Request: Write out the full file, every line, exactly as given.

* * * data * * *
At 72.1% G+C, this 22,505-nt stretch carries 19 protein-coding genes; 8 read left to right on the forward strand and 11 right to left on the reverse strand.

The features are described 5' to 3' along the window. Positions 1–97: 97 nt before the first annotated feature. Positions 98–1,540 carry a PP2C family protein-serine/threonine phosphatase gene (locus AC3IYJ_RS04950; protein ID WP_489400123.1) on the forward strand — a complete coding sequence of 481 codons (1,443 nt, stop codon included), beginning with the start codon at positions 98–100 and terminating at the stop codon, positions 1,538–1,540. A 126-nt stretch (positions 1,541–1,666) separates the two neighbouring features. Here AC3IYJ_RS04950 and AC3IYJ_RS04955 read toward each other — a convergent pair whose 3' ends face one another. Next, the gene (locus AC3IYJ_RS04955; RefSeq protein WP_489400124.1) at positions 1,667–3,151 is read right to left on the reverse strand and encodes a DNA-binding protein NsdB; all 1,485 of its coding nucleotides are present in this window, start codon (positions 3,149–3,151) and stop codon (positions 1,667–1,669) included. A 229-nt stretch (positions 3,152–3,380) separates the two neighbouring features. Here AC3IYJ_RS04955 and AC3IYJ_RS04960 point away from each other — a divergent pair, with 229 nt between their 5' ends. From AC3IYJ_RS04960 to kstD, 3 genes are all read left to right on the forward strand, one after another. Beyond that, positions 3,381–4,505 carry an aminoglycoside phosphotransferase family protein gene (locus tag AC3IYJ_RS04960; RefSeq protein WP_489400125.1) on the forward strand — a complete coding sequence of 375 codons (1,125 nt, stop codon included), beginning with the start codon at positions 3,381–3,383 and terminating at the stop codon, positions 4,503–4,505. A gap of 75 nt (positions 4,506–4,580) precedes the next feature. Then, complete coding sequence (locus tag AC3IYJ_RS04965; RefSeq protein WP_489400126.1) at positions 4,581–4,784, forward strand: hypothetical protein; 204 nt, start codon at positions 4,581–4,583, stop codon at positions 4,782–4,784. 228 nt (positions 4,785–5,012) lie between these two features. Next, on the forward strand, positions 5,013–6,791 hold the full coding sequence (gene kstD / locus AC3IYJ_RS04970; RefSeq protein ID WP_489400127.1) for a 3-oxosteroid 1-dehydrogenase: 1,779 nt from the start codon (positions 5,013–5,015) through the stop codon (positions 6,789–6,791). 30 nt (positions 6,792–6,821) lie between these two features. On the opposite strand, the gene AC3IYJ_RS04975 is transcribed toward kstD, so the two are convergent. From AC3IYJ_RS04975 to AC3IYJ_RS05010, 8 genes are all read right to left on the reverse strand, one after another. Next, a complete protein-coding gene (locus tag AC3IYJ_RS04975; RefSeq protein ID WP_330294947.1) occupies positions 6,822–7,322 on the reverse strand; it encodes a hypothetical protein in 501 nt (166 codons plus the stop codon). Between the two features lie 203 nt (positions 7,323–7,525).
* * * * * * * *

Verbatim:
At 72.1% G+C, this 22,505-nt stretch carries 19 protein-coding genes; 8 read left to right on the forward strand and 11 right to left on the reverse strand.

The features are described 5' to 3' along the window. Positions 1–97: 97 nt before the first annotated feature. Positions 98–1,540 carry a PP2C family protein-serine/threonine phosphatase gene (locus AC3IYJ_RS04950; protein ID WP_489400123.1) on the forward strand — a complete coding sequence of 481 codons (1,443 nt, stop codon included), beginning with the start codon at positions 98–100 and terminating at the stop codon, positions 1,538–1,540. A 126-nt stretch (positions 1,541–1,666) separates the two neighbouring features. Here AC3IYJ_RS04950 and AC3IYJ_RS04955 read toward each other — a convergent pair whose 3' ends face one another. Next, the gene (locus AC3IYJ_RS04955; RefSeq protein WP_489400124.1) at positions 1,667–3,151 is read right to left on the reverse strand and encodes a DNA-binding protein NsdB; all 1,485 of its coding nucleotides are present in this window, start codon (positions 3,149–3,151) and stop codon (positions 1,667–1,669) included. A 229-nt stretch (positions 3,152–3,380) separates the two neighbouring features. Here AC3IYJ_RS04955 and AC3IYJ_RS04960 point away from each other — a divergent pair, with 229 nt between their 5' ends. From AC3IYJ_RS04960 to kstD, 3 genes are all read left to right on the forward strand, one after another. Beyond that, positions 3,381–4,505 carry an aminoglycoside phosphotransferase family protein gene (locus tag AC3IYJ_RS04960; RefSeq protein WP_489400125.1) on the forward strand — a complete coding sequence of 375 codons (1,125 nt, stop codon included), beginning with the start codon at positions 3,381–3,383 and terminating at the stop codon, positions 4,503–4,505. A gap of 75 nt (positions 4,506–4,580) precedes the next feature. Then, complete coding sequence (locus tag AC3IYJ_RS04965; RefSeq protein WP_489400126.1) at positions 4,581–4,784, forward strand: hypothetical protein; 204 nt, start codon at positions 4,581–4,583, stop codon at positions 4,782–4,784. 228 nt (positions 4,785–5,012) lie between these two features. Next, on the forward strand, positions 5,013–6,791 hold the full coding sequence (gene kstD / locus AC3IYJ_RS04970; RefSeq protein ID WP_489400127.1) for a 3-oxosteroid 1-dehydrogenase: 1,779 nt from the start codon (positions 5,013–5,015) through the stop codon (positions 6,789–6,791). 30 nt (positions 6,792–6,821) lie between these two features. On the opposite strand, the gene AC3IYJ_RS04975 is transcribed toward kstD, so the two are convergent. From AC3IYJ_RS04975 to AC3IYJ_RS05010, 8 genes are all read right to left on the reverse strand, one after another. Next, a complete protein-coding gene (locus tag AC3IYJ_RS04975; RefSeq protein ID WP_330294947.1) occupies positions 6,822–7,322 on the reverse strand; it encodes a hypothetical protein in 501 nt (166 codons plus the stop codon). Between the two features lie 203 nt (positions 7,323–7,525).